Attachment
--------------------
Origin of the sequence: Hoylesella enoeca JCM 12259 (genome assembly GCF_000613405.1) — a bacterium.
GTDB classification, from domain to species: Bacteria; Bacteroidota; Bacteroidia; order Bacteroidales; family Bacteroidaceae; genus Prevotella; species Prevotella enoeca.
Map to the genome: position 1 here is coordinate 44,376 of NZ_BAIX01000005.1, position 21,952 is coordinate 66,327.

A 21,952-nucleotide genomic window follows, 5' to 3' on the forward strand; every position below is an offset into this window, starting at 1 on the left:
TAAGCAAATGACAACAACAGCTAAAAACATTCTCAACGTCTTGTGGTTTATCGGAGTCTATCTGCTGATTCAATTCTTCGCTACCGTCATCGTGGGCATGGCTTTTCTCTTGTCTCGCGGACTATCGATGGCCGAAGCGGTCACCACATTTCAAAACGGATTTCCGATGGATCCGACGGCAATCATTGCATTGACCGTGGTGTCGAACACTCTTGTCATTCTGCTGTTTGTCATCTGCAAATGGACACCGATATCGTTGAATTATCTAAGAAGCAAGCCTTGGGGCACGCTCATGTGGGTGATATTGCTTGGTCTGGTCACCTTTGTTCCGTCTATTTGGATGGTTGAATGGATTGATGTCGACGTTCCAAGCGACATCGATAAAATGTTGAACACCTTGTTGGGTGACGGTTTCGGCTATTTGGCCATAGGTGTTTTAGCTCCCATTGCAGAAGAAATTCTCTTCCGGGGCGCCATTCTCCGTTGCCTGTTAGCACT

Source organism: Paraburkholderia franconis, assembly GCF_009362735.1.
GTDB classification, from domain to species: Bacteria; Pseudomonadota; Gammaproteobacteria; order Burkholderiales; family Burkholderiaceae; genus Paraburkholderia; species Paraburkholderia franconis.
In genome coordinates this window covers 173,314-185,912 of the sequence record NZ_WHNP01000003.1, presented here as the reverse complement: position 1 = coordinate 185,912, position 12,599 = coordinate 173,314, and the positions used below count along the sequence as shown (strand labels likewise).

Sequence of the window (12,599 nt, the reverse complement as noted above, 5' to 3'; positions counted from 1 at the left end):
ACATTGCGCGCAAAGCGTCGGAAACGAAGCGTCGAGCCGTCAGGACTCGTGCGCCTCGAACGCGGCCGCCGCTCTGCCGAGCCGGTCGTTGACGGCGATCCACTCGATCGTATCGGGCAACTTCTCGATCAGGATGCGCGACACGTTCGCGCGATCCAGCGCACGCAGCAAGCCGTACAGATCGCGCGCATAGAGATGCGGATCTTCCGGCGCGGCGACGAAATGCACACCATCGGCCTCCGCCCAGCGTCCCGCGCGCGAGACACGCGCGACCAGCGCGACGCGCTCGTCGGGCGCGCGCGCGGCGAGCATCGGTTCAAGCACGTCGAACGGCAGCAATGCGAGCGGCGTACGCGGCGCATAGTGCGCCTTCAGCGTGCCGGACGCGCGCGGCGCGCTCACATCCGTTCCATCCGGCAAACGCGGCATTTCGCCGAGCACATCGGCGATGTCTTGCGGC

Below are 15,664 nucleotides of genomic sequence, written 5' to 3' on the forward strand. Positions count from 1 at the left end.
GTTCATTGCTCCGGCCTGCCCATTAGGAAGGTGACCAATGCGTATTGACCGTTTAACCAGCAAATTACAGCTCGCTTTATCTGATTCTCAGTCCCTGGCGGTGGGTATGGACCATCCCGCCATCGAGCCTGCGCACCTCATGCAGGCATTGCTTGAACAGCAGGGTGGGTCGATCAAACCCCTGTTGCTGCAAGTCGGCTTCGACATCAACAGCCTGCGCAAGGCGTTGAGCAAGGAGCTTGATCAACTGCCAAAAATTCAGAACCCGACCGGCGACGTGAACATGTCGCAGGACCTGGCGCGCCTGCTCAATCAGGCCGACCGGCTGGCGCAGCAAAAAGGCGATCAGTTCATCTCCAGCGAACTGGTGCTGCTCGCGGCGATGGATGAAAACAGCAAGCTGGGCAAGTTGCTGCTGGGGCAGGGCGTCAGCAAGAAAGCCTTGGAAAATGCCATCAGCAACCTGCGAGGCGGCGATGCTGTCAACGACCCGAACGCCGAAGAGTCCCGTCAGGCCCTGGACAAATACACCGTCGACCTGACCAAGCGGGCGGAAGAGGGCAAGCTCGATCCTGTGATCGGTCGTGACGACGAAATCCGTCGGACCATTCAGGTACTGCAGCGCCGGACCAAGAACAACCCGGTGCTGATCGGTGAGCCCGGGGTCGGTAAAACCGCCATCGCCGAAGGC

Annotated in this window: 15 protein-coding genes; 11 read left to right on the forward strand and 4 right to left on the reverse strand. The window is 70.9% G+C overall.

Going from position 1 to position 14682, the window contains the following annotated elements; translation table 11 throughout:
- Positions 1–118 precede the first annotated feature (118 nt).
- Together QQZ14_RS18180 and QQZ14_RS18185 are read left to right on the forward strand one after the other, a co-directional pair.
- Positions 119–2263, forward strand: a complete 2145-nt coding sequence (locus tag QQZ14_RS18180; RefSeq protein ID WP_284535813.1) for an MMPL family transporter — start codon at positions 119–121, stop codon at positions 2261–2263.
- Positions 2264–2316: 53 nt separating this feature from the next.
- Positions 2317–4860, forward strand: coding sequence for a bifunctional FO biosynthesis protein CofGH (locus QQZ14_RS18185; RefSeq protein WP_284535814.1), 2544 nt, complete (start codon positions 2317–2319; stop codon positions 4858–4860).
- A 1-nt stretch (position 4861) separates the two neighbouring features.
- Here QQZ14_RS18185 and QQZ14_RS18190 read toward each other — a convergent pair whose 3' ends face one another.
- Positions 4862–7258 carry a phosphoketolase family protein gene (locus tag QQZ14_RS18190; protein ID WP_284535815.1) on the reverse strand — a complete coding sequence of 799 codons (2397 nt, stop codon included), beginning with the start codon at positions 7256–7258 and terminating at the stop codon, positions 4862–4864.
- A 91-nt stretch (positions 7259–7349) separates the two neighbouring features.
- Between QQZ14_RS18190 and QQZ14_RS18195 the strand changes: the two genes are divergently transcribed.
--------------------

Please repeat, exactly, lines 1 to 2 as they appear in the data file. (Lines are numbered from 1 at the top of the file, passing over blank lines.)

Origin of the sequence: Hoylesella enoeca JCM 12259 (genome assembly GCF_000613405.1) — a bacterium.
GTDB classification, from domain to species: Bacteria; Bacteroidota; Bacteroidia; order Bacteroidales; family Bacteroidaceae; genus Prevotella; species Prevotella enoeca.